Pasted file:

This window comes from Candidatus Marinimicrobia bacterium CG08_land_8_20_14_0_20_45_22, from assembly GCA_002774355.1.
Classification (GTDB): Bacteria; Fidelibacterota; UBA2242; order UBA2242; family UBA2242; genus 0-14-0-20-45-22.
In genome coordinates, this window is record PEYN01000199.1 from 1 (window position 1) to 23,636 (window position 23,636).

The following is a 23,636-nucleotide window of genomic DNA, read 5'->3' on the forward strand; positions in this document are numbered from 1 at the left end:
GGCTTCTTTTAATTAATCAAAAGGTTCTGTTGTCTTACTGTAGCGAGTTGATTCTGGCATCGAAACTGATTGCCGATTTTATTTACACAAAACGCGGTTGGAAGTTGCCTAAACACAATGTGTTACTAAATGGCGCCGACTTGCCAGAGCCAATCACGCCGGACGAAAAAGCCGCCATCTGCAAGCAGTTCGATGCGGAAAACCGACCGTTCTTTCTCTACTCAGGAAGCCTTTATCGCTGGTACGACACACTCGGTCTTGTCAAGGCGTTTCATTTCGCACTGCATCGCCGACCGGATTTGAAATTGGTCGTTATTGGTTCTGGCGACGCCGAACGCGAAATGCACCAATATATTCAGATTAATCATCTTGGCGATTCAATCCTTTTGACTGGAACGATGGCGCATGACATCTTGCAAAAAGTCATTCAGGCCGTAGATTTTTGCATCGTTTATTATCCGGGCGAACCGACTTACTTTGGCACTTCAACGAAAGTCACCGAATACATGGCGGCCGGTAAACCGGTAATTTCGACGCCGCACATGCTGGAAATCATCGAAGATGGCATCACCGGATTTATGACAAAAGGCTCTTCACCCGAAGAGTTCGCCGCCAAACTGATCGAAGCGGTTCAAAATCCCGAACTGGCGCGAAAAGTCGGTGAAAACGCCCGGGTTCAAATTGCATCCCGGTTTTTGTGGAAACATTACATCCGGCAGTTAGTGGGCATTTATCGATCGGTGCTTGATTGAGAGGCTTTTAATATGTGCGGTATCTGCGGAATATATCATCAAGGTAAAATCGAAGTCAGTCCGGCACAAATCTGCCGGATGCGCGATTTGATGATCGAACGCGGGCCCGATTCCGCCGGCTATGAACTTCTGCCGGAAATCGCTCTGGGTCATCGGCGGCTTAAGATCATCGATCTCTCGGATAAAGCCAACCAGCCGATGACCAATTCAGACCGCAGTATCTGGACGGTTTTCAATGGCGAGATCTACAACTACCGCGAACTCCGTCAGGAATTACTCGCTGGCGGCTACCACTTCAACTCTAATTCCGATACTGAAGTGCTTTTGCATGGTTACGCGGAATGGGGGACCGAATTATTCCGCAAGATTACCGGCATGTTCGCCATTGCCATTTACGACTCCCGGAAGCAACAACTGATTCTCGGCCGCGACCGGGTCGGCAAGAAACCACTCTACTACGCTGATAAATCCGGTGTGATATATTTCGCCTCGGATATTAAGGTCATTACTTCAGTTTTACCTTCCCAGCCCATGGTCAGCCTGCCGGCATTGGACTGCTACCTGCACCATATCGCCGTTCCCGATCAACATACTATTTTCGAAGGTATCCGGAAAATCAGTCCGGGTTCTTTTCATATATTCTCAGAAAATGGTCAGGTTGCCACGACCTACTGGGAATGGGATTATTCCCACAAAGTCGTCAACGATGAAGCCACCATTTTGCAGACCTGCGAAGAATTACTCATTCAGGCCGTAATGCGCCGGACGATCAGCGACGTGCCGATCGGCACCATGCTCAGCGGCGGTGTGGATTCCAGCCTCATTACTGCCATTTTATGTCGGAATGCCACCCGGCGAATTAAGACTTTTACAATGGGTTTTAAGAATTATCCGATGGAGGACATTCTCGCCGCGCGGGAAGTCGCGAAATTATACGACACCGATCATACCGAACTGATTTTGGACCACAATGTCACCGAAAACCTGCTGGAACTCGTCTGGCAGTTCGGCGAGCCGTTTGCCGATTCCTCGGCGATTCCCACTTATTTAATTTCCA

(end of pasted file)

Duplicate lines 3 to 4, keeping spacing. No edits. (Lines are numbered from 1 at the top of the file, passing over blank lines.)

In genome coordinates, this window is record PEYN01000199.1 from 1 (window position 1) to 23,636 (window position 23,636).

The following is a 23,636-nucleotide window of genomic DNA, read 5'->3' on the forward strand; positions in this document are numbered from 1 at the left end: